MARTIN: So, before we launch into the breakdown of all the important issues you need to look for in this game, let's talk about the controversies, because there are some swirling around right now, right?

PESCA: Controversies.

MARTIN: Controversy.

PESCA: Upheaval, yeah. A couple of them, I think, are the kind of controversy that if this weren't the Super Bowl might not even make the smallest type of item in the Bay Area Chronicle. One of them is that a defensive back - a rarely used defensive back - cornerback for the 49ers, Chris Culliver, made some anti-gay comments, or at least kind of, if you listen to the tape. He played along with the comedian and author of "Too Fat to Fish," Artie Lange, who was baiting him into talking about gay players in the locker room. And Culliver was like nah, nah, I wouldn't do that. Culliver has apologized. He literally answered over 100 questions in a follow-up interview. And it's definitely not the right comments to make. And he said he's sorry and that really got blown up. The other big thing was that Ray Lewis, who you may have heard of, he's gotten some attention...

MARTIN: I've heard of him once or twice, yeah.

PESCA: He apparently - not apparently - he allegedly took some deer antler spray. What is that? They crush the antler of the deer - usually the European Red Deer - and this is supposedly the fastest growing organic thing on earth. You spray it under your tongue and it helps you regrow. Well, Ray Lewis did come back from a triceps injury that was supposed to keep him out during the season.

MARTIN: Wait, just back up one second. Deer antlers - it's like a performance-enhancing thing?

PESCA: Right, right. It has an ingredient that is banned. But Lewis just says he never took it. And so it's just out there as an allegation. And even if Lewis said nothing, they would take weeks to test and the Super Bowl would be over by then and he's retiring. So, again, it's one of those kind of controversies.

MARTIN: OK. Controversies, check. Let's get onto the really important stuff - the Harbowl(ph). I, for one, is not sick of the story of the two Harbaugh brothers battling it out but I imagine it's gotten a lot of play in your world.

PESCA: Yeah, of course. You got to pay attention. It's an interesting family dynamics, as all families are interesting, right? I would just say this: Jim's the more fiery one. He was the former NFL quarterback. He's the coach of the 49ers. John is more the scrappy guy who never played in the NFL, took positions at a half-dozen different small colleges and was named coach after the Ravens' preferred candidate turned it down. So, if you want the scrappy underdog, it's John, coach of the Ravens. If you want the golden boy, it's Jim. And if you want to break the tie about which Harbaugh to like, Jim once costarred in an episode of "Saved by the Bell" as Screech's cousin.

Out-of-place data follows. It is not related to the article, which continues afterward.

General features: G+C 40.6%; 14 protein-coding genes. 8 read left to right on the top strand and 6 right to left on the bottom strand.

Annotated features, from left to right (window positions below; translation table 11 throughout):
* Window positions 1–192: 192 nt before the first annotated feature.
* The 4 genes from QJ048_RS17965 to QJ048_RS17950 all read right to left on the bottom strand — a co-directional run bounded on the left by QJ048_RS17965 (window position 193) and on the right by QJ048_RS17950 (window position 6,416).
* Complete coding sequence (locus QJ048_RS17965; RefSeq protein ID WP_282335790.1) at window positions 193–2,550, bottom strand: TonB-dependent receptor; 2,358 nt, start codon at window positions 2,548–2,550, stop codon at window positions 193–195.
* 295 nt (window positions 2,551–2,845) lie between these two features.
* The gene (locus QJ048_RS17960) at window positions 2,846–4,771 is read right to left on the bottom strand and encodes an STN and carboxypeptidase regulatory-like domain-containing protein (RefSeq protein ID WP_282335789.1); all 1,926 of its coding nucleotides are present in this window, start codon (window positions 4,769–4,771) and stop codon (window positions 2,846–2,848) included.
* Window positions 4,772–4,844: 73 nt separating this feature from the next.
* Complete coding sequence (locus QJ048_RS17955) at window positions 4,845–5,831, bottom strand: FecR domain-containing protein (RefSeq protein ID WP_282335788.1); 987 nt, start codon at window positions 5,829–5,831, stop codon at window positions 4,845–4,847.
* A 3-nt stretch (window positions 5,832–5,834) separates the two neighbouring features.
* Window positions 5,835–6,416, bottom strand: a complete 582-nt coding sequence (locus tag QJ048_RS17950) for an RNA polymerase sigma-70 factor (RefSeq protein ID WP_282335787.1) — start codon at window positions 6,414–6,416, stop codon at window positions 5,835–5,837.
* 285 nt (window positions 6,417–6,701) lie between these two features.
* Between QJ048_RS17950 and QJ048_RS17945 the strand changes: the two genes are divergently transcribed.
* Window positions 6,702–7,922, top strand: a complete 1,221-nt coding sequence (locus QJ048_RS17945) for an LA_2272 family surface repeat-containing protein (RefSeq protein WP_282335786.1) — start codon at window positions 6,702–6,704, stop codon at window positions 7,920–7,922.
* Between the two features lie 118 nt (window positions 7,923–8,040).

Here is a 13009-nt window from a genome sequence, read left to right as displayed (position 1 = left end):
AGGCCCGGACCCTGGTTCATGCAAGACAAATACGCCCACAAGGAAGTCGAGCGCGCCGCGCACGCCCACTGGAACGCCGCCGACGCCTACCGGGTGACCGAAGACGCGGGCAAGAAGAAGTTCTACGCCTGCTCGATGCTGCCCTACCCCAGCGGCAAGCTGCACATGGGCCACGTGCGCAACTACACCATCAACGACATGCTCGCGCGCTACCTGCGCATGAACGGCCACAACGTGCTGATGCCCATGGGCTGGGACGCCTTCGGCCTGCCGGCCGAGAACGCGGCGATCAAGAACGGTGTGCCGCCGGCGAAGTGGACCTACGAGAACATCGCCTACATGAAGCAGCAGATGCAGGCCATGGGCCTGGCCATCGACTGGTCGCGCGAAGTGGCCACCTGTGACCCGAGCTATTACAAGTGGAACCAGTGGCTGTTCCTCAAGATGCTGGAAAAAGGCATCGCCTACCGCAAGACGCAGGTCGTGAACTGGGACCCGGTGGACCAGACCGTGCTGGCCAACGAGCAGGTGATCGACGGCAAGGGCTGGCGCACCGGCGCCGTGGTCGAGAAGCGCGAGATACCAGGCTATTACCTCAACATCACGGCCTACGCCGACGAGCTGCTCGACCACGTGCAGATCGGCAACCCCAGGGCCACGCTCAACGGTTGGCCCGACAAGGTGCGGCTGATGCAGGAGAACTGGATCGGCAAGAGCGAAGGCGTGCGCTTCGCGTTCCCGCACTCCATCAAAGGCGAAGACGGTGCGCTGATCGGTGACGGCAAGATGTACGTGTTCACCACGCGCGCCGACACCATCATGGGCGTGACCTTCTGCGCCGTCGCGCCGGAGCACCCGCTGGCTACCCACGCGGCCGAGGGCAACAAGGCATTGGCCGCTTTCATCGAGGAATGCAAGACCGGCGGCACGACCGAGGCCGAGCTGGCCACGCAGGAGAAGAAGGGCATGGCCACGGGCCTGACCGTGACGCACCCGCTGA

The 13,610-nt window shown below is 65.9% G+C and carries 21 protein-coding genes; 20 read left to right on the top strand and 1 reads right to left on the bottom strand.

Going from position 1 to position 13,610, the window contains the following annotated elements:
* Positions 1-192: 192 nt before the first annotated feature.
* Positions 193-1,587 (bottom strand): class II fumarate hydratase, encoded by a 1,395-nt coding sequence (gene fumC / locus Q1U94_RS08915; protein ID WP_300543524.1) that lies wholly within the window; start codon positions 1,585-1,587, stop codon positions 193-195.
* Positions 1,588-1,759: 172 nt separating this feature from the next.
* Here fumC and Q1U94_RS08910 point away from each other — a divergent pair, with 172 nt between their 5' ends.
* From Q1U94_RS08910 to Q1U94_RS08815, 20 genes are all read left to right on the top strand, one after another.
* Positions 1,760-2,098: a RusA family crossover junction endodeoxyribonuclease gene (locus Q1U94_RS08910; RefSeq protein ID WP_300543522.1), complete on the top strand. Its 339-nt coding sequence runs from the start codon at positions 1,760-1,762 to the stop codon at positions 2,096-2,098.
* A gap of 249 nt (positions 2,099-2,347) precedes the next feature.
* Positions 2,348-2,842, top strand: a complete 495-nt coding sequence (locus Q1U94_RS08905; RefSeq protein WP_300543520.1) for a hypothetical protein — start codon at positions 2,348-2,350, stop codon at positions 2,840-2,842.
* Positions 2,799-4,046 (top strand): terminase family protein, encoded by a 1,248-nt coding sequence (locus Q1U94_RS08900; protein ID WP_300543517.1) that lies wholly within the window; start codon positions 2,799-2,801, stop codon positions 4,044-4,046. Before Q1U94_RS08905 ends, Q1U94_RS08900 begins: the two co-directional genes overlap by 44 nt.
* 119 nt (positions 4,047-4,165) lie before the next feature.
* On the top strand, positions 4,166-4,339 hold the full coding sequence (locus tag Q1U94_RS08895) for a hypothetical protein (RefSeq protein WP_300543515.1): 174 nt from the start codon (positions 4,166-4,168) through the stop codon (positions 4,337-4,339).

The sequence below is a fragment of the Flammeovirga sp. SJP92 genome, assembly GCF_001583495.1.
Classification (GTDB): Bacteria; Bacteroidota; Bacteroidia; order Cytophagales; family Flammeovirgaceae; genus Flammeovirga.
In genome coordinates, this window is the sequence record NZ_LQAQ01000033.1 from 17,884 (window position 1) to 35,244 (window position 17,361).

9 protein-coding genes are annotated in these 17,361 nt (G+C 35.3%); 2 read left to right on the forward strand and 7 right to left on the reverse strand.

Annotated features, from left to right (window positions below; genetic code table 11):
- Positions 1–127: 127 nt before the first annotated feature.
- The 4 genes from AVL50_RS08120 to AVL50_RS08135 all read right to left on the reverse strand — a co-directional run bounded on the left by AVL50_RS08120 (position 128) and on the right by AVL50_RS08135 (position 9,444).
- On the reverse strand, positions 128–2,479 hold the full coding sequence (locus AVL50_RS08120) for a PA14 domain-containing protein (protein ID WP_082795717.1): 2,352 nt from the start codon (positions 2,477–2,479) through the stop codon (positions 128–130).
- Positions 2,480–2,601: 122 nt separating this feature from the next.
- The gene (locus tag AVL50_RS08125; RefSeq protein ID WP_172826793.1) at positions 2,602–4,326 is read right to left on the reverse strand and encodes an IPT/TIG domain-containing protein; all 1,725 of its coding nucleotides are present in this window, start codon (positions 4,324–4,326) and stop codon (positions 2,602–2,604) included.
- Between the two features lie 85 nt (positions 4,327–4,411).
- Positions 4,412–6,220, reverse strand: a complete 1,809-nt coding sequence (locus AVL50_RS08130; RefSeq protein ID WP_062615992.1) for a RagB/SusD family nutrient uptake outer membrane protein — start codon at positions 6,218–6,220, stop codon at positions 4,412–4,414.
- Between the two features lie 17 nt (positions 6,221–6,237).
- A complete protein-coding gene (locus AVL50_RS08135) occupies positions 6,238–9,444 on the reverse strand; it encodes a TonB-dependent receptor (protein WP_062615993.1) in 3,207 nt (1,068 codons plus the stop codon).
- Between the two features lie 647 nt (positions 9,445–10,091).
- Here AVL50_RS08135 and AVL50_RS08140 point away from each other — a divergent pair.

MARTIN: There you go.

PESCA: That may factor in.

MARTIN: OK. Do you have a curveball?

PESCA: I do.

MARTIN: Quick one.

PESCA: This week, I went to a great event. There is something called Gridiron Glory. The Pro Football Hall of Fame has a touring exhibit. They were in the New Orleans World War II Museum. And the guy conducting the tour talked about one aspect of it, which was entertainment.

UNIDENTIFIED MAN: We look at football as pop culture in this part, in this segment. So...

PESCA: And as he was talking about pop culture, the guys on the tour were Barry Sanders and Jim Brown, I'd argue the two greatest running backs of all time. And someone noticed, hey, there's a Wheaties box with Barry Sanders's picture on it. And I noticed there was a box for the video game Madden Football. And I said to Jim Brown this: you sued Madden, right?

JIM BROWN: Absolutely, man, absolutely. I'm glad you said it. You're the person that brought his name into it. Yeah, can just take my stuff.

PESCA: John Madden was sued by Jim Brown...

MARTIN: Oh, man.

PESCA: ...Jim Brown lost the suit. Jim Brown didn't like that there was a guy in the Madden game that looked just like Jim Brown. Don't take Jim Brown's stuff, is the lesson.

MARTIN: That is the lesson. NPR's Mike Pesca in New Orleans. Thanks, Mike.

PESCA: You're welcome.


MARTIN: You're listening to WEEKEND EDITION from NPR News. Transcript provided by NPR, Copyright NPR.